Ben and Cat wander off and find themselves individually entranced by bizarre fungi so blatantly based on a vagina and a penis that Freud would say to tone it down. Josh finds himself unable to resist touching himself, as does Jennifer. Except Jennifer does it underwater, and quickly finds some extra friendly tentacles giving her some assistance--right up until they pull her under the water.

Josh breaks the trance first, and when he finds some cast-off swimsuits covered in strange slime he calls out for the confused Ben and Cat. Jennifer also joins them, but it does seem odd that the way she covers herself with her towel almost seems to imply she's naked under it--and that sure does look like her body floating in the lake as the group heads back to the cabin.

That night at the cabin, the group finds themselves joined by handsome stranger, Mark (Kevin Roach). A quick game of Truth or Dare reveals that Mark has the hots for Josh. One passionate kiss and soon the two have said good night to the others so they can go back to Mark's tent and, uh, get to know each other better.

Ben's night gets even better, of course, because it turns out Jennifer has decided she is very into the idea that Cat suggested. Of course, there is one small hiccup that Cat didn't expect. I mean, planning a threesome is tricky enough, so you can be forgiven for her not anticipating Jennifer sprouting tentacles and turning into a weird, cyclopean slime monster...

Imagine if John Carpenter's The Thing was a sex demon and you're not far off.
There really isn't a lot to Harvest Lake, since it only runs 78 minutes. However, that's definitely one of its strengths. I've seen it compared to Under The Skin and it definitely is like what that film would have been if it hadn't spent so much of its runtime spinning its wheels.

Even in its short running time, the film does a great job establishing its characters and that something is not right in this lake and its surrounding woods. Sure, the characters aren't really any more realistic than the average spam-in-a-cabin group, but they feel like actual characters instead of just expendable meat.

It's true that we don't really get a lot of insight into what exactly the force that's threatening them actually is. Unlike the frustrating vagueness of The Bye Bye Man's mythology, however, this is a story where we don't really need to know. There's something in the lake and it is clearly ancient and hungry--albeit seemingly not in the traditional fashion of monsters that prey on humans.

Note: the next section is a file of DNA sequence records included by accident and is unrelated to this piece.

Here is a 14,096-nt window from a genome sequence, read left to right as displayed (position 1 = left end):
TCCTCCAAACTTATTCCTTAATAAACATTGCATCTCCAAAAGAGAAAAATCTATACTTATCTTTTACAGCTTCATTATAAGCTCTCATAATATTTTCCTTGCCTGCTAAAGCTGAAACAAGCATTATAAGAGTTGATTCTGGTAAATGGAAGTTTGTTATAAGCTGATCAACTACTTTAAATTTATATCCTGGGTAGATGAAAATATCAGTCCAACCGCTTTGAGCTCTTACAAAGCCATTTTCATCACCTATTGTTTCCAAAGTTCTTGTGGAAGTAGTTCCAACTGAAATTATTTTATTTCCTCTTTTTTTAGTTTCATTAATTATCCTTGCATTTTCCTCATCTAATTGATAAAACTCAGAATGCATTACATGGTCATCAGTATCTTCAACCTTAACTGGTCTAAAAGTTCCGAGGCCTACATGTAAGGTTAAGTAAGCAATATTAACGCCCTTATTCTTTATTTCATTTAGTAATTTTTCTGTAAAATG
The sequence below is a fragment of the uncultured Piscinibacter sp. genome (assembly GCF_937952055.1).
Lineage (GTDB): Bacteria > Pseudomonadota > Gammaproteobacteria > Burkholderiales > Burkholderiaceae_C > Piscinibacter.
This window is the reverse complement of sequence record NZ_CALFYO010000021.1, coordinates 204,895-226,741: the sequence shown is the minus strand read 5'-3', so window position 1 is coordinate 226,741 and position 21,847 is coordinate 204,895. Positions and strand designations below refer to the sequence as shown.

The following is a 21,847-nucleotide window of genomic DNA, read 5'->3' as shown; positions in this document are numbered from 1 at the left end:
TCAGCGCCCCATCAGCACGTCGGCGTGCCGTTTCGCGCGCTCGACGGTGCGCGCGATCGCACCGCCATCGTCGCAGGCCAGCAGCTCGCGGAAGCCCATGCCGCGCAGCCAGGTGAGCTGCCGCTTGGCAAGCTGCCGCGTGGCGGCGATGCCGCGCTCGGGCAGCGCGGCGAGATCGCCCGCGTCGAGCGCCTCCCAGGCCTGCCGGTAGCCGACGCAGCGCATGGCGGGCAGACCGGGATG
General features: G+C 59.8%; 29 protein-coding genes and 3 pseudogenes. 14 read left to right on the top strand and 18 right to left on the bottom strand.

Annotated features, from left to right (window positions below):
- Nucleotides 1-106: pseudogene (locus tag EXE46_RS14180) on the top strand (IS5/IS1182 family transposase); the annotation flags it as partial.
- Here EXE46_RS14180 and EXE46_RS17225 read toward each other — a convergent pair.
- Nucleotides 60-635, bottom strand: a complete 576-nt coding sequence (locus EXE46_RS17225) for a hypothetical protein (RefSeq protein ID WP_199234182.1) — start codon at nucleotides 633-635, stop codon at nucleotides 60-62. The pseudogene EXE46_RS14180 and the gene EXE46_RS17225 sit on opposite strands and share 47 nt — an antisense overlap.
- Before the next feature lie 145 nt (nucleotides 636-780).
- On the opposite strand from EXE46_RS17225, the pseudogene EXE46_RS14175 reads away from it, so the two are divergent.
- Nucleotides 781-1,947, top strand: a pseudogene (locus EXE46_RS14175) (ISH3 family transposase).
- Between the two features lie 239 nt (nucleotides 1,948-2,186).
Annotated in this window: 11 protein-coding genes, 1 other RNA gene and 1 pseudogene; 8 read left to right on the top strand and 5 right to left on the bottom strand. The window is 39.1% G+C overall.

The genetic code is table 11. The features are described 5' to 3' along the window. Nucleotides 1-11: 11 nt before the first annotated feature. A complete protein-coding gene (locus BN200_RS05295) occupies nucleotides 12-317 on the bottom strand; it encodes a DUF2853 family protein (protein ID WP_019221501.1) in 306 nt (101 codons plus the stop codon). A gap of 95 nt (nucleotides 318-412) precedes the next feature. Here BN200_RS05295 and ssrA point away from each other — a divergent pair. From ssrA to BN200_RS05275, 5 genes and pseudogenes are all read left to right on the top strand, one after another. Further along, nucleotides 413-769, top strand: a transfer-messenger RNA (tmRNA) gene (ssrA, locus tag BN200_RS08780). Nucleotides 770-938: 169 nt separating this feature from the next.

Of course, one of the many things I love about this film is that it shows that there are still gems to be found in micro-budget cinema. Harvest Lake is a very independent production, but it rarely shows in the film itself. Sure, some of the performances are a bit more stilted than you might find in a studio production and the one-eyed humanoid form the monster takes seems to be constructed of black garbage bags covered in goop. However, the film looks great and is filmed with a polish that even studio genre fare sometimes lacks.

I often find myself wanting to support indie horror films and coming away disappointed whenever I do, but Harvest Lake is good enough that it definitely made me a believer in its studio, Bandit Motion Pictures. Sure, like any studio their quality varies--I loved this film but was disappointed in Space Babes From Outer Space, which I will speak to at a later date--but I definitely will be digging deeper into their catalogue now that I've seen what they can deliver.

I highly recommend you do the same, dear reader.

Welcome to Day Eight of Hubri5Ween 2017, the fifth year of this nonsense! Click the banner above to see what everyone else did for H!